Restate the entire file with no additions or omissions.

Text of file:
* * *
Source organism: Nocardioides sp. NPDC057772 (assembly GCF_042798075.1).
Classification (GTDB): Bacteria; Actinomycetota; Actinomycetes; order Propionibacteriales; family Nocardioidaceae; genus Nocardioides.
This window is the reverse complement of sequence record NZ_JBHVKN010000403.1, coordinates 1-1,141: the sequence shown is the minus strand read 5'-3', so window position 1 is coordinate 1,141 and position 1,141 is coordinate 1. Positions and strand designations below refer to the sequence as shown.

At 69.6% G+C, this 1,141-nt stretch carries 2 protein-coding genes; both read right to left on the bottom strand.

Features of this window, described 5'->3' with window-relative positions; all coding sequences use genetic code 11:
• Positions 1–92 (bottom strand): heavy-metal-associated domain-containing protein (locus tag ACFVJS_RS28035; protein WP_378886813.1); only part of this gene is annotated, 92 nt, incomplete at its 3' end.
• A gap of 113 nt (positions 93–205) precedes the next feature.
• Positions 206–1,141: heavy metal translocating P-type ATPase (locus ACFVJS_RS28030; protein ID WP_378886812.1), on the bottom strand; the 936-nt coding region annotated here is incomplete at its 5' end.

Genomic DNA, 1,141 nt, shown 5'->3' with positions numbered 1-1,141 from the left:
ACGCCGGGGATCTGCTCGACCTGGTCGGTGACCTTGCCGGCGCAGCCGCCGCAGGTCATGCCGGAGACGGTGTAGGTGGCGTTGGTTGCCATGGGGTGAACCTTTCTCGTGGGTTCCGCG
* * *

Source organism: Nocardioides sp. NPDC057772 (assembly GCF_042798075.1).
Classification (GTDB): Bacteria; Actinomycetota; Actinomycetes; order Propionibacteriales; family Nocardioidaceae; genus Nocardioides.
This window is the reverse complement of sequence record NZ_JBHVKN010000403.1, coordinates 1-1,141: the sequence shown is the minus strand read 5'-3', so window position 1 is coordinate 1,141 and position 1,141 is coordinate 1. Positions and strand designations below refer to the sequence as shown.

At 69.6% G+C, this 1,141-nt stretch carries 2 protein-coding genes; both read right to left on the bottom strand.

Features of this window, described 5'->3' with window-relative positions; all coding sequences use genetic code 11:
• Positions 1–92 (bottom strand): heavy-metal-associated domain-containing protein (locus tag ACFVJS_RS28035; protein WP_378886813.1); only part of this gene is annotated, 92 nt, incomplete at its 3' end.
• A gap of 113 nt (positions 93–205) precedes the next feature.
• Positions 206–1,141: heavy metal translocating P-type ATPase (locus ACFVJS_RS28030; protein ID WP_378886812.1), on the bottom strand; the 936-nt coding region annotated here is incomplete at its 5' end.

Genomic DNA, 1,141 nt, shown 5'->3' with positions numbered 1-1,141 from the left:
ACGCCGGGGATCTGCTCGACCTGGTCGGTGACCTTGCCGGCGCAGCCGCCGCAGGTCATGCCGGAGACGGTGTAGGTGGCGTTGGTTGCCATGGGGTGAACCTTTCTCGTGGGTTCCGCG